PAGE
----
Due to IRS regulations, employees must actively consent to receive an electronic-only W-2. Here are several reasons why doing that is worth your time.
How Often Should I Update My W-4 Tax Form?
You just discovered you didn't have enough taxes withheld from your paycheck due to your W-4 tax form submissions. What can you do?
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When you first filled out your W-4 tax form as a new employee, you probably didn’t think much about it afterwards. But what if you're filing your taxes a year later and you discover you had fewer taxes withheld from your paycheck than expected. Do you have any recourse if you suddenly owe the IRS big-time?
What Is the function of the W-4 tax form?
Let’s back up a little to explain the W-4. As an employee, your employer withholds a portion of your wages to pay federal and state income taxes on your behalf. The W-4, or Employee's Withholding Certificate, is an Internal Revenue Service (IRS) tax form that tells your employer how much they need to withhold from your paycheck to then pay taxes for you.
Please note: while many states may reference this form to calculate state withholdings, Form W-4 is only for federal taxes. Your state may require a similar form be completed for state taxes.
When should I fill out a new W-4 tax form?
New employees are legally required to complete a W-4 with their new hire paperwork for every U.S. employer. With time, other situations in work and life may necessitate re-evaluating your tax withholdings several months and/or years into your job.
Unfortunately, most systems won't automatically prompt you to submit a new W-4, no matter the circumstance, making it your responsibility as an employee to update your W-4 when needed. Some instances when you may want to review and submit a new W-4 include but are not limited to:
- Starting a new job.
- Getting a second job.
- Being rehired (especially if you aren't prompted to sign paperwork again).
- Getting a raise.
- Going from part-time to full-time status, or vice versa.
- Moving to a new state.
- Getting married or divorced, or becoming a widow(er).
- Having a baby or adopting a child.
- Having an adult child who gets married or moves out of the house.
- No longer qualifying as a dependent of any parents or guardian.
- Having a spouse who gets a new job or changes work status or pay.
Why are my taxes not what I expected from my W-4 tax form?
Taxes are much more complicated than the information you write on your W-4, as the IRS considers all sources of income beyond your current job to calculate your overall tax burden. This includes multiple jobs, IRA distributions, capital gains and losses, rental income, pension plans, charitable distributions, tax credits, and so on. Because of these complexities, it’s impossible for your employer to know your full tax situation.
Having said that, if your tax withholdings are less than what you expected them to be from the information you included on your W-4, first verify that you didn’t claim “exempt” on your W-4. This would mean that your employer was instructed to not deduct any federal income from your paycheck.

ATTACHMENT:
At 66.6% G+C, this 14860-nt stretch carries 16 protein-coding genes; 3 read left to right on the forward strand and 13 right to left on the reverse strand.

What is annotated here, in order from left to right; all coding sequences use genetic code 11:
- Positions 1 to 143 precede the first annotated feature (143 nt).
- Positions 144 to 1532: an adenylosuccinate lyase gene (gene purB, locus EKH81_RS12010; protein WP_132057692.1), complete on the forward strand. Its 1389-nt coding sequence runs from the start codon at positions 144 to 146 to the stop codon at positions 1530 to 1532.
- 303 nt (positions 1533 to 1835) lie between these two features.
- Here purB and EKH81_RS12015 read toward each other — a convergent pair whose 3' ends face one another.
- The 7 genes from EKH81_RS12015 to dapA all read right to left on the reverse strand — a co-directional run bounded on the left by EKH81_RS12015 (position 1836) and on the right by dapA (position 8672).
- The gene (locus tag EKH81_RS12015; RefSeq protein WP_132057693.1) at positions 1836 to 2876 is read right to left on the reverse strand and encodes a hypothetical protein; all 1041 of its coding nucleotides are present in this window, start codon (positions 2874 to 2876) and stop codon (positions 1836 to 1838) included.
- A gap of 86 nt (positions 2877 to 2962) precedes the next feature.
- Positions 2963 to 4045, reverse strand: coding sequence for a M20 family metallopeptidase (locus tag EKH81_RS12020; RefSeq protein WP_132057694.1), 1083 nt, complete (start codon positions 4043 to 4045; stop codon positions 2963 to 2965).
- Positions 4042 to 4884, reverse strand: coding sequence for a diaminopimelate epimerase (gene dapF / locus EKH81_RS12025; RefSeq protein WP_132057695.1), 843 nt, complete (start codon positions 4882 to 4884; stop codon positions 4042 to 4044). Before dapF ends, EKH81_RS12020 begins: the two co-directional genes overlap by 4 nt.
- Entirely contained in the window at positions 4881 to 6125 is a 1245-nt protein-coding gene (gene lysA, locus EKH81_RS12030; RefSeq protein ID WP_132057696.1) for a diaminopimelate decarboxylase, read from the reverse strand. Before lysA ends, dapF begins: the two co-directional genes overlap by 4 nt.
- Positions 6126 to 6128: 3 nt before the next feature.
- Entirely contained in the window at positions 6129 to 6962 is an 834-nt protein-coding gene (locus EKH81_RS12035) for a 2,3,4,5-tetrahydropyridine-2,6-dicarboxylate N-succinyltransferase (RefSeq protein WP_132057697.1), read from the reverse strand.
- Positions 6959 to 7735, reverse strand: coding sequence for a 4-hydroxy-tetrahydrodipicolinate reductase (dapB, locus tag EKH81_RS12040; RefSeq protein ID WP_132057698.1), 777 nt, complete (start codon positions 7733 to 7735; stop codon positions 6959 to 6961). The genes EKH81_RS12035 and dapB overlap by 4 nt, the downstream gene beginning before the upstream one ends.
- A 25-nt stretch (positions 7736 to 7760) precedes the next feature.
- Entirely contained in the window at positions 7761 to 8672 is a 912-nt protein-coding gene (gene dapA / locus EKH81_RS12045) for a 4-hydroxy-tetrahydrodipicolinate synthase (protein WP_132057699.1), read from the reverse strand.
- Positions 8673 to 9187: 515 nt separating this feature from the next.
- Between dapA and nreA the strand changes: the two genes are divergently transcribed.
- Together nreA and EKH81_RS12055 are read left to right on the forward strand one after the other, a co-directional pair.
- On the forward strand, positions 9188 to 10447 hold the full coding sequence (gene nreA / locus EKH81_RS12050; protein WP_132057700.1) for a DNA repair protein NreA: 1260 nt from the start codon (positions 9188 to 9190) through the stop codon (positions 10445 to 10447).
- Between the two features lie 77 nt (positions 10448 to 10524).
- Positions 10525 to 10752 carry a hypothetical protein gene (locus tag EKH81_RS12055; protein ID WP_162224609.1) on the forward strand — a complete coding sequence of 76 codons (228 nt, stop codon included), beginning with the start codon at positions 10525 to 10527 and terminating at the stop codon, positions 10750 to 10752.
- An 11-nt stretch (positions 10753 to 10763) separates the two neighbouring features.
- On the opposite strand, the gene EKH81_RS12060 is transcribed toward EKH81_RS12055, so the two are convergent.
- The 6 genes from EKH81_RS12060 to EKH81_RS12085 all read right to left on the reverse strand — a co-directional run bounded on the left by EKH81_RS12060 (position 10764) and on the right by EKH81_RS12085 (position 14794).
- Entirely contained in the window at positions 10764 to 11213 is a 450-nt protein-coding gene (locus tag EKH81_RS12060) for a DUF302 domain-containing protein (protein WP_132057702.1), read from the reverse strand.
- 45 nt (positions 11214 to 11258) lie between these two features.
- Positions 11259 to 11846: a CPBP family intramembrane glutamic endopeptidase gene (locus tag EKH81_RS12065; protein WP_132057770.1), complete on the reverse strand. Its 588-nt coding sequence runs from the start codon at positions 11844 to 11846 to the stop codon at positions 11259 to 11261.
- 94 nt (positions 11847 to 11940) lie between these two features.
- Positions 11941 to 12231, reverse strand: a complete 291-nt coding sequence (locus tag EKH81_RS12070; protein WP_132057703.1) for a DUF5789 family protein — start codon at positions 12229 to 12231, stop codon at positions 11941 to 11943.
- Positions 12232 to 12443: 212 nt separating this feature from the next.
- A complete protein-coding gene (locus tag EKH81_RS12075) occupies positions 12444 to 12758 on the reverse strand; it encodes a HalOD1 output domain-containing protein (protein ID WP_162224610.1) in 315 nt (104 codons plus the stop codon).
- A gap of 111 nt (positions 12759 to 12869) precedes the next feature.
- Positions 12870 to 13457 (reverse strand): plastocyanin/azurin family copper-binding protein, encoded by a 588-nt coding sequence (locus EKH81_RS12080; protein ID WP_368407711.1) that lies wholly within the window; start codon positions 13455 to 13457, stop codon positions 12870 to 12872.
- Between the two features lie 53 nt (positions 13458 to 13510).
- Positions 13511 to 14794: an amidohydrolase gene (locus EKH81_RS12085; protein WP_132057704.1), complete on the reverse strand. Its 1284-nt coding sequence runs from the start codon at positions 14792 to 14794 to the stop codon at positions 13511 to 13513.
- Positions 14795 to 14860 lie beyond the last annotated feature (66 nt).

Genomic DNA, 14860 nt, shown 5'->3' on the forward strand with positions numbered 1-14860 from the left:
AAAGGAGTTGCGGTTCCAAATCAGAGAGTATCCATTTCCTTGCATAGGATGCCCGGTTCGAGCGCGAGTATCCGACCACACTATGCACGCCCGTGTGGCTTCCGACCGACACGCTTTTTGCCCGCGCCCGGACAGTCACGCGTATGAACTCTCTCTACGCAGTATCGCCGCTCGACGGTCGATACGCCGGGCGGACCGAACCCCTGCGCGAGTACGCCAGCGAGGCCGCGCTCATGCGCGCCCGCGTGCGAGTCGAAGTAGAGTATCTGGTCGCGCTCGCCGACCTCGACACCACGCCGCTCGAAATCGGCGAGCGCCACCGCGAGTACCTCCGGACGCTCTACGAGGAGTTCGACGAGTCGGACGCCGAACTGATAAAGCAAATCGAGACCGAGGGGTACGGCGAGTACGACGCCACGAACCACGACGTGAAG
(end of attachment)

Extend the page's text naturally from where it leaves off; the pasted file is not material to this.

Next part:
Your federal tax withholdings could also be lower due to pretax deductions you have coming out of your paycheck. This may include 401k, insurance premiums (e.g., health, dental, vision), flexible spending, or any other pretax benefit.
You should also check to see if your employer is paying you through multiple entities. When this happens, your paycheck is divided into smaller sums for each entity and queues a lower tax bracket for multiple paychecks rather than the appropriate tax bracket for your total paycheck.
How should I adjust my W-4 if I don’t have enough taxes being withheld?
To adjust your withholdings moving forward, first consider using the IRS Withholding Estimator Tool to calculate your current tax burden. Once you know how much to enter in the appropriate fields, adjust your W-4 via the Stratus System or Stratus.hr Mobile. If you’re not affiliated with Stratus.hr, complete the W-4 pdf and submit it to your employer.
Most companies allow you to make changes to your W-4 as often as you’d like, so changing your withholdings mid-year shouldn’t be a problem. If you don’t want to go through the withholding estimator tool, you can always manually enter an additional amount of “Extra withholding” in step 4(c) if you’d prefer more money be withheld from your paycheck.
Where do I find more information?
For more information about the W-4 tax form, please visit irs.gov. To learn more about how Stratus.hr can help simplify your role as an employer by providing tools like an online system and a mobile app for employees to update their W-4 whenever they'd like, book a consultation and our team will contact you shortly!
Disclaimer: While Stratus.hr can explain the W-4 tax form and instruct you on how to use the system to fill it out, we are not tax advisers and cannot advise you on which elections you should make. It is your responsibility to make sure your Form W-4 is correct.